Let’s dump that one from the playbook. Or at least run the play fake to the opposite side of the roll.

Offensive line concern

Hardly mentioned in all the chatter about the Giants’ offensive line is that neither of the team’s guards, Will Hernandez nor Kevin Zeitler, played well.

Zeitler, who should be the Giants’ best lineman, gave up four pressures and had an awful 29.5 pass-blocking grade. Hernandez, coming off a sub-par 2019, didn’t start 2020 well. He gave up five pressures and had a 27.4 pass-blocking grade.

A quick note about Nick Gates. I couldn’t tell you if there were calls that he missed. I only noticed one time, though, that Gates was physically overwhelmed in the game. On a fourth-quarter handoff to Saquon Barkley that lost a yard Pittsburgh Tyson Alualu pushed Gates several yards into the backfield to destroy the play. I’m not going to kill Gates for one missed block.

So much for “cleanup”

Giants’ linebacker Blake Martinez has always been a tackling machine. He had 144 or more in each of his last three seasons with the Green Bay Packers. The complaint about Martinez is that he has been a “compiler,” a guy who makes tackles down the field rather than at the line of scrimmage. Even Martinez said he felt that in Green Bay he was asked to do “cleanup” work rather than attacking and making plays.

Well, that does not appear to be the case with the Giants.

Martinez had a team-high 11 tackles on Monday. All 11 went for what Pro Football Focus calls “stops,” which are defined as “tackles that constitute a “failure” for the offense.”

Saquon Barkley not an every down back?

That, apparently, is the opinion of former Giants running back Tiki Barber.

For years I have had a thing about discounting pretty much anything Barber says about the Giants. This, though?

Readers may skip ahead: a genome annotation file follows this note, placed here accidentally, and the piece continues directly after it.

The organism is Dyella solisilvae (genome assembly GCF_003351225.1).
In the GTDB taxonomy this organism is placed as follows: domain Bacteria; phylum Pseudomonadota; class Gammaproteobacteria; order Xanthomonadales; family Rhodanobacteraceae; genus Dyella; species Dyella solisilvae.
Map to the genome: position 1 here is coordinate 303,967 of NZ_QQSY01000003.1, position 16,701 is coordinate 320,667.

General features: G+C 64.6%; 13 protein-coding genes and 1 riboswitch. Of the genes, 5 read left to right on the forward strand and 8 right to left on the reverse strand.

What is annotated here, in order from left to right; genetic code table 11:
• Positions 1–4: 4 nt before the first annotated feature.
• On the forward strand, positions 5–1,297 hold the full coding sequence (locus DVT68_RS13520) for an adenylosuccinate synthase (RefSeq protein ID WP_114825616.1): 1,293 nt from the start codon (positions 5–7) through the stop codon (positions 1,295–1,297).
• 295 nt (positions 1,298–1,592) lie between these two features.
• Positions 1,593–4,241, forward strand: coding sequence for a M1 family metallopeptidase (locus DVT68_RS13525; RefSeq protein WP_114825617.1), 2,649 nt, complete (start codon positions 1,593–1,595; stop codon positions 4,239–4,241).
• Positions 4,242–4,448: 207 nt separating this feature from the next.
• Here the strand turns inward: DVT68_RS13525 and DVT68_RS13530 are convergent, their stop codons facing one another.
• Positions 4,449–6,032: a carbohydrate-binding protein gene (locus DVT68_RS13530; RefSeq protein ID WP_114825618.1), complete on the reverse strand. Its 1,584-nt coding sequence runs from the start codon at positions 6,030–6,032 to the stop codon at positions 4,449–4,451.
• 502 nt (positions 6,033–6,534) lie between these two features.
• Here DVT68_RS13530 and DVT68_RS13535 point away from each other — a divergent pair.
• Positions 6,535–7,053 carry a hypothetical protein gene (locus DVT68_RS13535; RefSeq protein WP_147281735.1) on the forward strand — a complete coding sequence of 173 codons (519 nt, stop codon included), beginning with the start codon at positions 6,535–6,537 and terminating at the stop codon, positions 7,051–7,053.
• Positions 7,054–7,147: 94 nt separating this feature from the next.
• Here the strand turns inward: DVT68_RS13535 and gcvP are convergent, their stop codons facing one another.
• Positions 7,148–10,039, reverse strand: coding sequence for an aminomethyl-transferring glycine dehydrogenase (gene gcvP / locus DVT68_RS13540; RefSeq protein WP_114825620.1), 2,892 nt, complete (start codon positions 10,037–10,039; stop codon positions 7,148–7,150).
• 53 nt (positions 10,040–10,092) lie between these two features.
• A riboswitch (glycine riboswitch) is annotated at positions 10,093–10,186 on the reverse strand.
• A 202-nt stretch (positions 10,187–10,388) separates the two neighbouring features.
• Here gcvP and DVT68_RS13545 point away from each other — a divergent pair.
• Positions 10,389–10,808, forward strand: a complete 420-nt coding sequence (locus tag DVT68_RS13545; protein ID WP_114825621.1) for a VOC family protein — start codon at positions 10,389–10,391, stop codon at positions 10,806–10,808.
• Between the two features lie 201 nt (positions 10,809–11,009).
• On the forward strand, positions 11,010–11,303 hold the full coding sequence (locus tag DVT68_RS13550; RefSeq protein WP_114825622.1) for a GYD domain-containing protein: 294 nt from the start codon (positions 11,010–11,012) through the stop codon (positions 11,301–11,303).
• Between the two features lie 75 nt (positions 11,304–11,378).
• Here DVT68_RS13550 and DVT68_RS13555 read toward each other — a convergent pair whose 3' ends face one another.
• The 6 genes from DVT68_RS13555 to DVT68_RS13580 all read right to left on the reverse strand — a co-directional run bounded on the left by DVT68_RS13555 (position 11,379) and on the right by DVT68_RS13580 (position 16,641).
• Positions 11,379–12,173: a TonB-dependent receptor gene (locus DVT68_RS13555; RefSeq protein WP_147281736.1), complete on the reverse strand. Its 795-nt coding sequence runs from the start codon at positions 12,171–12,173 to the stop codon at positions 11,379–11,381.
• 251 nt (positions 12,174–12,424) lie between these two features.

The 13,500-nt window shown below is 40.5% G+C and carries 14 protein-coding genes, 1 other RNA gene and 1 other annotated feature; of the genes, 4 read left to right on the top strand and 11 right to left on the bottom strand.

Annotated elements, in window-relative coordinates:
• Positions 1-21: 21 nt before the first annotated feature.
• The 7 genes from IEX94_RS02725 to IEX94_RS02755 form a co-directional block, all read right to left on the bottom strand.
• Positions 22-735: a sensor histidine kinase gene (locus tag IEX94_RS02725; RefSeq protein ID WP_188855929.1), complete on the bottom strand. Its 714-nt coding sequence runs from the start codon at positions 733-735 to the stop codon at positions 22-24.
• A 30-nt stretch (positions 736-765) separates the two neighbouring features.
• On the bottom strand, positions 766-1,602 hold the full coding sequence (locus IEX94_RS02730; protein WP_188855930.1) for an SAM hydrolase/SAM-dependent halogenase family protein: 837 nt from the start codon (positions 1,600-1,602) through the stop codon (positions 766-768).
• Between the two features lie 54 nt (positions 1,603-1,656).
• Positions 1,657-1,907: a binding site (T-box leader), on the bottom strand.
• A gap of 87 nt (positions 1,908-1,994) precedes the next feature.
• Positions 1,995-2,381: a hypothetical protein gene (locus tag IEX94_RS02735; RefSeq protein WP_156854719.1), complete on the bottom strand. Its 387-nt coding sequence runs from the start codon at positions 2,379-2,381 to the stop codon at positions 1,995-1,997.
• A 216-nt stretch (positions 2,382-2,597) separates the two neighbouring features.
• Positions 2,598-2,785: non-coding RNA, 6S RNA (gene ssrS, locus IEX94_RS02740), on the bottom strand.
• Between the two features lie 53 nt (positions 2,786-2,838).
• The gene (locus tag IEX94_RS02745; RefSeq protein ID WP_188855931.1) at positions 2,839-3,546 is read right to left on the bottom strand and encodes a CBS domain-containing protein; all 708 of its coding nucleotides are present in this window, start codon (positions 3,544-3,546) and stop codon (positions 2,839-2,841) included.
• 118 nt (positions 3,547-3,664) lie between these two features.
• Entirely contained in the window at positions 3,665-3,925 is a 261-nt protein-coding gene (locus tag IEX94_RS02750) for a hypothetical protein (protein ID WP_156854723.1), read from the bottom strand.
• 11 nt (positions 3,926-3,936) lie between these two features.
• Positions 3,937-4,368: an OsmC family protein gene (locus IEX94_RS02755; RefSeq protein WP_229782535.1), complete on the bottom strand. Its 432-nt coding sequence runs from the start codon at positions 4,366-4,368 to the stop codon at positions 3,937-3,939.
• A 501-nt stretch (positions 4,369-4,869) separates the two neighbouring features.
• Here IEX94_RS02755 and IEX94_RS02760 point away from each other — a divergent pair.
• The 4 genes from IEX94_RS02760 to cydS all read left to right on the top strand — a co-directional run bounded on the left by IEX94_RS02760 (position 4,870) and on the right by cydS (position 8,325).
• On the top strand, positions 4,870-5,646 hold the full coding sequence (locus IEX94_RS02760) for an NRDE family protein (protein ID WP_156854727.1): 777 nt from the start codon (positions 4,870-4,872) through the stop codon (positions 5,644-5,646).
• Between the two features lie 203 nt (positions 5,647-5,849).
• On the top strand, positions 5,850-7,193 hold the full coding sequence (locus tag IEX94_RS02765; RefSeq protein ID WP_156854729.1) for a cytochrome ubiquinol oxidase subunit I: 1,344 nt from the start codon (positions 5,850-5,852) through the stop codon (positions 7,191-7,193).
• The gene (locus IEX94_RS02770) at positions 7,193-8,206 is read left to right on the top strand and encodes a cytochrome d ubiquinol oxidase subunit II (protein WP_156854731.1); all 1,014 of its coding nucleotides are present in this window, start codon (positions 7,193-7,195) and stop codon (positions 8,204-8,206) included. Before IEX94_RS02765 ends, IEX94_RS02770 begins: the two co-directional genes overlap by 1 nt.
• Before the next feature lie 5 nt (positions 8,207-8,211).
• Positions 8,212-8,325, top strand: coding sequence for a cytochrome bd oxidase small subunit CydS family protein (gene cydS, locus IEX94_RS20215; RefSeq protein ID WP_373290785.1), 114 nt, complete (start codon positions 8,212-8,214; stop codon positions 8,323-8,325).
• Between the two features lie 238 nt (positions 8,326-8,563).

It’s pretty much impossible to disagree with the idea that Barkley’s pass protection is a problem. Because it is. Because he apparently can’t. Barkley was charged with a sack Monday when he let blitzing defensive back Mike Hilton sail on by untouched. The problem for the Giants is this. Barkley is a great receiver. The best way to defend him? Blitz him, make him stay in and try to block, which he has yet to show he can really do.

We already started to see last season that there were times Pat Shurmur took Barkley off the field for added pass protection. You don’t want your best weapon on the sideline when you’d like an opportunity to put the ball in his hands, but Barkley’s pass protection issues and how the Giants deal with them are worth watching.

Joe Judge and protecting players

Judge coaches Giants players hard. His language isn’t always nice — though to my amazement he has yet to drop an F Bomb during a Zoom call with media. He made it clear this week, though, that he understands he has a young, developing team and that public criticism from the coach is not something they need to hear right now.

“It’s my job to support the players,” Judge said. “I think it’s our job internally to make corrections and adjustments that are necessary ... I think that no matter what tone you do it in, it’s always about teaching.”

I think that’s perfect.